Velo Orange is a peculiar company, and follows its own path when it comes to designing bikes and components. Based in Annapolis Maryland, it specializes in refined products for riding your bike in a non-speed-focused fashion. Much like Bicycle Times, Velo Orange holds true to the idea that simply riding your bike is a good time—no need to be in a hurry about it.
The Camargue is a good example of what comes of this kind of thinking. Named after an ancient French horse breed, the steel framed Camargue (10 points if you can pronounce this correctly) is a stout, yet handsome lad ready to haul you and your gear over most anywhere you care to venture. Indeed, this beast is ideally suited to touring places with little or no pavement.
I recently had a lovely ride aboard the Camargue on part of the Terrace Mountain Trail in central Pennsylvania. The TMT, which is little more than a gravel road with sections that deteriorate to something like a creek bed, was all but totally obscured by fallen fall foliage. Ambling along the coastline of Raystown Lake, the bike saw me up and over several severe climbs and down thrilling descents, all while the winds added a playful mix of freshly flung leaves and the occasional raindrop to the atmosphere.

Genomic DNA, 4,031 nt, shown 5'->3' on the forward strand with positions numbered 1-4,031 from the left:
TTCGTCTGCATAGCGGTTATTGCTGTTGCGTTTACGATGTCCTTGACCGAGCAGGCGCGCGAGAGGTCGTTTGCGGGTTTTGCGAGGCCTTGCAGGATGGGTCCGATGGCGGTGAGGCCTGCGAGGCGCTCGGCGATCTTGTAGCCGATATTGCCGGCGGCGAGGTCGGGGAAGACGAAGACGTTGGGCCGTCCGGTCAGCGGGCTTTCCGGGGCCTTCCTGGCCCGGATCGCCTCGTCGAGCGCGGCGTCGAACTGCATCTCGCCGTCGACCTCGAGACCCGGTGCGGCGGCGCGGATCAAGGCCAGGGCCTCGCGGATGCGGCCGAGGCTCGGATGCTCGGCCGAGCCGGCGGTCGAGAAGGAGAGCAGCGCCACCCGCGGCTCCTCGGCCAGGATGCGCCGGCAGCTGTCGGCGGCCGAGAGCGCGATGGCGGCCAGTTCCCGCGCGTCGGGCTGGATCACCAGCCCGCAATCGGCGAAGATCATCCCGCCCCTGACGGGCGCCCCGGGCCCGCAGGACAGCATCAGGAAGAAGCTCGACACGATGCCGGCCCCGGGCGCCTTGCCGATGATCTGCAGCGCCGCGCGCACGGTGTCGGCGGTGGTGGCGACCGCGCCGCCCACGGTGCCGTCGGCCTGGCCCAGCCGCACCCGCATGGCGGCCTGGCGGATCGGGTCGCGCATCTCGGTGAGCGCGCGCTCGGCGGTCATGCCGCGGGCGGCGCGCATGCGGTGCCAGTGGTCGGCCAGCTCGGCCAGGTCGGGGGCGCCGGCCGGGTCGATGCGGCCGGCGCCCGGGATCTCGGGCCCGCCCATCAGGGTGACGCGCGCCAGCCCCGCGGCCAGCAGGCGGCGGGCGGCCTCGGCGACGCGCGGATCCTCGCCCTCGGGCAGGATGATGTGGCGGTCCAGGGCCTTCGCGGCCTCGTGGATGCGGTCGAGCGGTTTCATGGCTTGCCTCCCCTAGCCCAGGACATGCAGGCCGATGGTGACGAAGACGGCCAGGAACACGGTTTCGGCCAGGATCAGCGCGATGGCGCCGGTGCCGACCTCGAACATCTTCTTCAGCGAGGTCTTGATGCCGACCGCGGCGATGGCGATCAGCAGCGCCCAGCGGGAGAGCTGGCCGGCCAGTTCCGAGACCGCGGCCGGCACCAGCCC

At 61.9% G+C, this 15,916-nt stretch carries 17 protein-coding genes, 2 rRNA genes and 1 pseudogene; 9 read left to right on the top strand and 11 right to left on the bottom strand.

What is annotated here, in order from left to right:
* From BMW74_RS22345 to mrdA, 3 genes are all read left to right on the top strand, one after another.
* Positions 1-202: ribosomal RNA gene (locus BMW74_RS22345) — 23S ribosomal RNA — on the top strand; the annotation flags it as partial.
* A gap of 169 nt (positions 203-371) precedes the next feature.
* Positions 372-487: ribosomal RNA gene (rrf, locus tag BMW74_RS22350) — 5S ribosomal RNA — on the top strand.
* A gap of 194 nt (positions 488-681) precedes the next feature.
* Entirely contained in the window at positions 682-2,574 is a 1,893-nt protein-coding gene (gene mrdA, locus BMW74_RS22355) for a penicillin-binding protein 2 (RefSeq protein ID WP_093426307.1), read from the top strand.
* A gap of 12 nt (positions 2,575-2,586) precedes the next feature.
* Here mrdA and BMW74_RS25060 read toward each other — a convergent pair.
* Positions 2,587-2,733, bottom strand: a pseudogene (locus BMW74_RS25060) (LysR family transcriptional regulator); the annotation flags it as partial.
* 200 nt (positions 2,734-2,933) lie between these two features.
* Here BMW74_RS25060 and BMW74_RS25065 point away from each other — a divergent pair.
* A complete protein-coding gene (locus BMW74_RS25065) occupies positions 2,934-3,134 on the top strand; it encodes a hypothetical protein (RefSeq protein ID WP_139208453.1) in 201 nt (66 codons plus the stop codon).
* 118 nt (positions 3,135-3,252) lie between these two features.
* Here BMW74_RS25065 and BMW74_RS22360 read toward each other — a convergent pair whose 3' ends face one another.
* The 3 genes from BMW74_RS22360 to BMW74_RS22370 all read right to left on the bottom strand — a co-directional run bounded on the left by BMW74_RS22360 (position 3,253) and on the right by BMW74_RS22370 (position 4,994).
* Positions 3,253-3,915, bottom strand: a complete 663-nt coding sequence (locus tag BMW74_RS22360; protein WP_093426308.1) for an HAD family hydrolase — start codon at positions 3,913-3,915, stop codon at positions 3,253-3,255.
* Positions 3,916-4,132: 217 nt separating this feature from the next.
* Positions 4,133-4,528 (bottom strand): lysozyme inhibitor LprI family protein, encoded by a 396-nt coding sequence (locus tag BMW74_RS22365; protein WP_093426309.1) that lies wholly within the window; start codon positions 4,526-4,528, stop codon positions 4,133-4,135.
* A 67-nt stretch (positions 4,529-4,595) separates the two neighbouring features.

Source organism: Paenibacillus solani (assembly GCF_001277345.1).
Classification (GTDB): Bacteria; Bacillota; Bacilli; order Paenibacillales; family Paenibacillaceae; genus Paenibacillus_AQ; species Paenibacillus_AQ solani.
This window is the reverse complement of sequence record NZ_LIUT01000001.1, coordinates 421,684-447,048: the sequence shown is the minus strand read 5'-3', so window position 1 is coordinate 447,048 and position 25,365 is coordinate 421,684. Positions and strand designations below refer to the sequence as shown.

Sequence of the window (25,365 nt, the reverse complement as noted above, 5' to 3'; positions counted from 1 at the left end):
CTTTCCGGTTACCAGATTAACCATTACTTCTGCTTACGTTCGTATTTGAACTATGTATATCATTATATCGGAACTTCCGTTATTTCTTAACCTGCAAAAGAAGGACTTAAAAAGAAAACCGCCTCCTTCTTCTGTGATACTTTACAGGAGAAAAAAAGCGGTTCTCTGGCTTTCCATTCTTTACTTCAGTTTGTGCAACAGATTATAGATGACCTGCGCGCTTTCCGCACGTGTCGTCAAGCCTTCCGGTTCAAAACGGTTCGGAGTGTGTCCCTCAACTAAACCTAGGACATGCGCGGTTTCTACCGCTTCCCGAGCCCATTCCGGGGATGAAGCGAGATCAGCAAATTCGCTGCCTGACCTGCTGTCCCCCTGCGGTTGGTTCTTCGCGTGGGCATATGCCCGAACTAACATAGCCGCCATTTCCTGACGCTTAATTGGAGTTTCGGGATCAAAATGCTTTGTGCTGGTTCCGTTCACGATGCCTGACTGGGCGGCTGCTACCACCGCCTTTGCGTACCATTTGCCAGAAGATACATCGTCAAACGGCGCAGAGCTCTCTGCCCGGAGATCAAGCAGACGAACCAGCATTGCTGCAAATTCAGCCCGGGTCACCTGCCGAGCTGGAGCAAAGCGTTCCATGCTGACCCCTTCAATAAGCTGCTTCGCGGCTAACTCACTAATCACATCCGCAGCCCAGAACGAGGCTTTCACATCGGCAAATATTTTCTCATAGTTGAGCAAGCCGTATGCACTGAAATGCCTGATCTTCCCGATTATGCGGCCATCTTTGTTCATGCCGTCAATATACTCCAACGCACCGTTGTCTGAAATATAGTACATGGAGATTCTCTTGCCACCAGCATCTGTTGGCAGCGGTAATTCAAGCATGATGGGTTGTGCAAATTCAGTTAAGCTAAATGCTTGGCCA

Velo Orange makes enough parts to almost build an entire bike. This is “Casey’s Crazy Bar” and unlikely marriage of a Jones H-bar and a set of tt-bike bull horns.
Velo Orange sells some of its parts under the “Grand Cru” label. These are the Zeste cantilever Brakes in noir colorway.
Nice details here, including long horizontal drop-outs, axle adjusters, and sturdy rack and fender mounts.
Grand Cru High Flange front hub.
I look forward to more trips atop the Camargue and can only hope that the rest of my adventures with this strange beast are as picturesque as my most recent. Stay tuned for my full review of the Velo Orange Camargue in an upcoming issue of Bicycle Times.
Photos by Stephen Haynes and Emily Walley.Tweet Print